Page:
Billy Irvin v. SSA
Per Curiam OPINION: we VACATE the district court's judgment and REMAND for further proceedings consistent with this opinion, decision not for publication. Eugene E. Siler , Jr., Circuit Judge; Raymond M. Kethledge, Circuit Judge and Michael H. Watson, U.S. District Judge for the Sourthern District of Ohio, sitting by designation.
NOT RECOMMENDED FOR FULL-TEXT PUBLICATION
File Name: 14a0539n.06
UNITED STATES COURT OF APPEALS
FOR THE SIXTH CIRCUIT
BILLY LYNN IRVIN,
SOCIAL SECURITY ADMINISTRATION,
Jul 22, 2014
DEBORAH S. HUNT, Clerk
ON APPEAL FROM THE UNITED
STATES DISTRICT COURT FOR
THE EASTERN DISTRICT OF
Before: SILER and KETHLEDGE, Circuit Judges; WATSON, District Judge.
PER CURIAM. Billy Lynn Irvin appeals the district court’s judgment affirming the
denial of his applications for disability-insurance benefits and supplemental-security-income
Irvin filed applications for disability-insurance benefits and supplemental-securityincome benefits, alleging that he became disabled on February 17, 2010. After the Social
Security Administration denied the applications, Irvin requested a hearing before an
administrative law judge (“ALJ”).
The ALJ denied Irvin relief, and the Appeals Council
declined to review the case. The district court affirmed the denial of Irvin’s applications.
On appeal, Irvin argues that the ALJ erred by: (1) failing to adequately explain his
finding that Irvin did not meet the regulatory listing for inflammatory arthritis; (2) failing to
provide good reasons for rejecting the opinion of Irvin’s treating rheumatologist; (3) rejecting the
The Honorable Michael H. Watson, United States District Judge for the Southern
District of Ohio, sitting by designation.
Irvin v. Soc. Sec. Admin.
opinion of a treating nurse practitioner; (4) failing to adequately explain his reasons for finding
that Irvin’s testimony regarding the severity of Irvin’s impairments was not credible; and
(5) relying on a residual functional capacity (“RFC”) assessment that did not include all of the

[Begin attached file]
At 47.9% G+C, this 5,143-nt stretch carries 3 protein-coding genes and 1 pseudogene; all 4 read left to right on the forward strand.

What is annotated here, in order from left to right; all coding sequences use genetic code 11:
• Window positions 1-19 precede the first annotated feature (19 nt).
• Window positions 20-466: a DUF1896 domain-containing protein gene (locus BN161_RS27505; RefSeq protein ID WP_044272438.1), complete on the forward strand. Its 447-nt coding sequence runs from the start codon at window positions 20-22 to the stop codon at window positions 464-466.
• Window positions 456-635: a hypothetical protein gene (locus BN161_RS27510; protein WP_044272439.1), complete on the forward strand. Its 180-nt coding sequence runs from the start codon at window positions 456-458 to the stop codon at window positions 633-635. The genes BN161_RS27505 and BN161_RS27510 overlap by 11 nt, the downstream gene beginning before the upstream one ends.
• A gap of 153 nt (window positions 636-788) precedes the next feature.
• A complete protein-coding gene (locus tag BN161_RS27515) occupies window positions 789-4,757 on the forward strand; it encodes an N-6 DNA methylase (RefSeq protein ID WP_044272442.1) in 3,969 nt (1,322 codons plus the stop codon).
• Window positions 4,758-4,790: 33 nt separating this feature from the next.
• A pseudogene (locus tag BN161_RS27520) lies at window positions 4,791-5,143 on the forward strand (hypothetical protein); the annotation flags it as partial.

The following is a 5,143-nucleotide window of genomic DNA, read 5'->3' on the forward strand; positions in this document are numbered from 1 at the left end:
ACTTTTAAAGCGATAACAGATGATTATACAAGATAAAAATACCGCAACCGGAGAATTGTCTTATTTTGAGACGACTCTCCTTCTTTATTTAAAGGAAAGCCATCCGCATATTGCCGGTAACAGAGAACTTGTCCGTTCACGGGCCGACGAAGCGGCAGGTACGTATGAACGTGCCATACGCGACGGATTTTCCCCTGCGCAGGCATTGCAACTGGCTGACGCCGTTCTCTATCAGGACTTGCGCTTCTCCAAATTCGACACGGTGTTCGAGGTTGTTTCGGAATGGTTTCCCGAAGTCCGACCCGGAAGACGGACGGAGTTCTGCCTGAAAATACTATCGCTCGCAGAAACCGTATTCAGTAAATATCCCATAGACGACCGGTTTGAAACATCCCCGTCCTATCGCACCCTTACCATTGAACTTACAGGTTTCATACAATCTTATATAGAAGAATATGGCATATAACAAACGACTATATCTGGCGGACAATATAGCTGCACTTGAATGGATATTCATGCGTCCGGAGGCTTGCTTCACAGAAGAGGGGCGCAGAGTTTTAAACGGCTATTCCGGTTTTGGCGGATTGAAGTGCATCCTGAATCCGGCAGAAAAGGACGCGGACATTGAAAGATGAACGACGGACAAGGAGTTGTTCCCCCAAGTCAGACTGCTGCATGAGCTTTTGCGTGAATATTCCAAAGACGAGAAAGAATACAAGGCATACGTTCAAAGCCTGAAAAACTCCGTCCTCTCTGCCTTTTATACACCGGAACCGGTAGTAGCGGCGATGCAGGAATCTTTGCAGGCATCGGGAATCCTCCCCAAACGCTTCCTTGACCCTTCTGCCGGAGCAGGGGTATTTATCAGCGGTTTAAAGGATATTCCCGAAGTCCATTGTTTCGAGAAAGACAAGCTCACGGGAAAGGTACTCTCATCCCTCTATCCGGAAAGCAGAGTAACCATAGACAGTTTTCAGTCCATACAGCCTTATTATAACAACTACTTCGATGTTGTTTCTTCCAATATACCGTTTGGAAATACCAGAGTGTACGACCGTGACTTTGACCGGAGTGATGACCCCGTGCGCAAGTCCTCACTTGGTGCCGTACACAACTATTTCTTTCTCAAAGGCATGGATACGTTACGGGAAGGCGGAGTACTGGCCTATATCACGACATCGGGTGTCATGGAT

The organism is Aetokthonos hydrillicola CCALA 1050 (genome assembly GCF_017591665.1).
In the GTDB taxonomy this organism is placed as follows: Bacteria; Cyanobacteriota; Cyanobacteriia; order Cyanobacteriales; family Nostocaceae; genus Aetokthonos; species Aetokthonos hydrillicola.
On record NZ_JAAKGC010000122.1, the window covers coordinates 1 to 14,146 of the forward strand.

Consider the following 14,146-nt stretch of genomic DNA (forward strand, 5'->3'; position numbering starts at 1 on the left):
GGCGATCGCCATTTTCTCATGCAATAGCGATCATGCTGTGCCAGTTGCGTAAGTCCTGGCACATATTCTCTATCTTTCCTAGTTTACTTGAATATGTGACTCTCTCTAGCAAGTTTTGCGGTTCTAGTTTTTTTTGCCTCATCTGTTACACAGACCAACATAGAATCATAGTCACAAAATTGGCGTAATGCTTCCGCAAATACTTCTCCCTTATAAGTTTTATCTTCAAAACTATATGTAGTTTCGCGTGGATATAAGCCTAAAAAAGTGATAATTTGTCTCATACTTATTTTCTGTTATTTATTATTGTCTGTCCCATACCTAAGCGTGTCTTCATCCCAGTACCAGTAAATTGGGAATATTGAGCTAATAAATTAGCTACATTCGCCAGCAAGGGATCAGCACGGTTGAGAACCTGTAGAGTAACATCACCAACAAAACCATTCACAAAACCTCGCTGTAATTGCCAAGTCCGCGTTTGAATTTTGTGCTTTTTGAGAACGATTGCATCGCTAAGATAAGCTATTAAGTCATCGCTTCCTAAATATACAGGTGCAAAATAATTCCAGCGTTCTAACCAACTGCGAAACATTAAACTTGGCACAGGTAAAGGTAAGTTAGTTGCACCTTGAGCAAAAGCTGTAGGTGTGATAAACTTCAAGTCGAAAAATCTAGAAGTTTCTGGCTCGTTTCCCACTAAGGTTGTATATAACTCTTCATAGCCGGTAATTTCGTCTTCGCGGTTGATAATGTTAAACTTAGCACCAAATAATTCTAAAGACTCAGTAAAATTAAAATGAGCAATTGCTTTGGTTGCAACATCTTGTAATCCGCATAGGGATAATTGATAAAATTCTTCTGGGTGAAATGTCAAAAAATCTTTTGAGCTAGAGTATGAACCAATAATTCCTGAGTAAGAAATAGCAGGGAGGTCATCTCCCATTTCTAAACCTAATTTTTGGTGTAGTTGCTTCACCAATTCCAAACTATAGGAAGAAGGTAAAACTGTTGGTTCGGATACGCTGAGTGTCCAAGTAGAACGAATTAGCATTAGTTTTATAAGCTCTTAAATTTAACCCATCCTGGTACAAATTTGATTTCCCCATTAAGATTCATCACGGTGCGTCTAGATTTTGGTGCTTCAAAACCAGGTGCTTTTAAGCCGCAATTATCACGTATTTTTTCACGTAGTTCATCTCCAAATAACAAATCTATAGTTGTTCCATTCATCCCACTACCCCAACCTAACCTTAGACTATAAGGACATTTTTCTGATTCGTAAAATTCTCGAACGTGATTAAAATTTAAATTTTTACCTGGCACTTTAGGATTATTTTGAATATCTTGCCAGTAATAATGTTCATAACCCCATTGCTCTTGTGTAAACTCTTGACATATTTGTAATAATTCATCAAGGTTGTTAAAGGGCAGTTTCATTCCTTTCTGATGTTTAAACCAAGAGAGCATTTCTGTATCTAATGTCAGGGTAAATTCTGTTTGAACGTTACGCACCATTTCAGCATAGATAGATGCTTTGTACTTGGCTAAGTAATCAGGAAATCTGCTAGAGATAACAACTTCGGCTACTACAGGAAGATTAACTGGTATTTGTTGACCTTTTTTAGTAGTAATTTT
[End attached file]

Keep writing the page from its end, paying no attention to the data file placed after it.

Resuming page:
limitations that the ALJ found to be credible.
“Our review of the ALJ’s decision is limited to whether the ALJ applied the correct legal
standards and whether the findings of the ALJ are supported by substantial evidence.” Blakley v.
Comm’r of Soc. Sec., 581 F.3d 399, 405 (6th Cir. 2009). “The substantial-evidence standard is
met if a reasonable mind might accept the relevant evidence as adequate to support a
conclusion.” Id. at 406 (internal quotation marks omitted). “We give de novo review to the
district court’s conclusions on each issue.” Id.
Irvin first argues that the ALJ failed to adequately explain why Irvin did not meet the
requirements of the regulatory listing for inflammatory arthritis. In his written decision, the ALJ
explained that Irvin did not demonstrate that he had a dysfunction or deformity in one or more
joints that prevented him from ambulating effectively or performing fine and gross movements
effectively. This explanation, which identifies the specific listing criteria that Irvin failed to
satisfy, is sufficient to “facilitate meaningful judicial review.” Reynolds v. Comm’r of Soc. Sec.,
424 F. App’x 411, 416 (6th Cir. 2011); see Clifton v. Chater, 79 F.3d 1007, 1009 (10th Cir.
1996). The ALJ’s finding that Irvin failed to show that he could not ambulate effectively or
perform fine and gross movements effectively is supported by substantial evidence.
Second, Irvin argues that the ALJ failed to provide good reasons for rejecting the opinion
of treating rheumatologist Dr. Jayalakshmi Pampati. This argument is meritless. The ALJ
explained that Pampati’s opinion that Irvin was “totally incapacitated permanently” was entitled
to little weight because it was contradicted by medical evidence showing that Irvin’s symptoms
Irvin v. Soc. Sec. Admin.
improved with medication and because Pampati declined to provide an assessment of Irvin’s
abilities despite being asked to do so. These findings are supported by substantial evidence.
Contrary to Irvin’s contention, the ALJ did not rely on the opinion of a non-examining physician
as the basis for rejecting Pampati’s opinion. In any event, opinions that a claimant is disabled or
unable to work are not medical opinions but, instead, are administrative findings of fact that are
reserved to the Commissioner. See 20 C.F.R. §§ 404.1527(d), 416.927(d).
Third, Irvin argues that the ALJ erred in rejecting the opinions of Kristie Smith, a treating
nurse practitioner, in determining the extent of Irvin’s restrictions. The ALJ found that Smith’s
opinions that Irvin could have to miss as many as five or six days of work per month and that
Irvin’s fine and gross manual manipulation was significantly limited were not supported by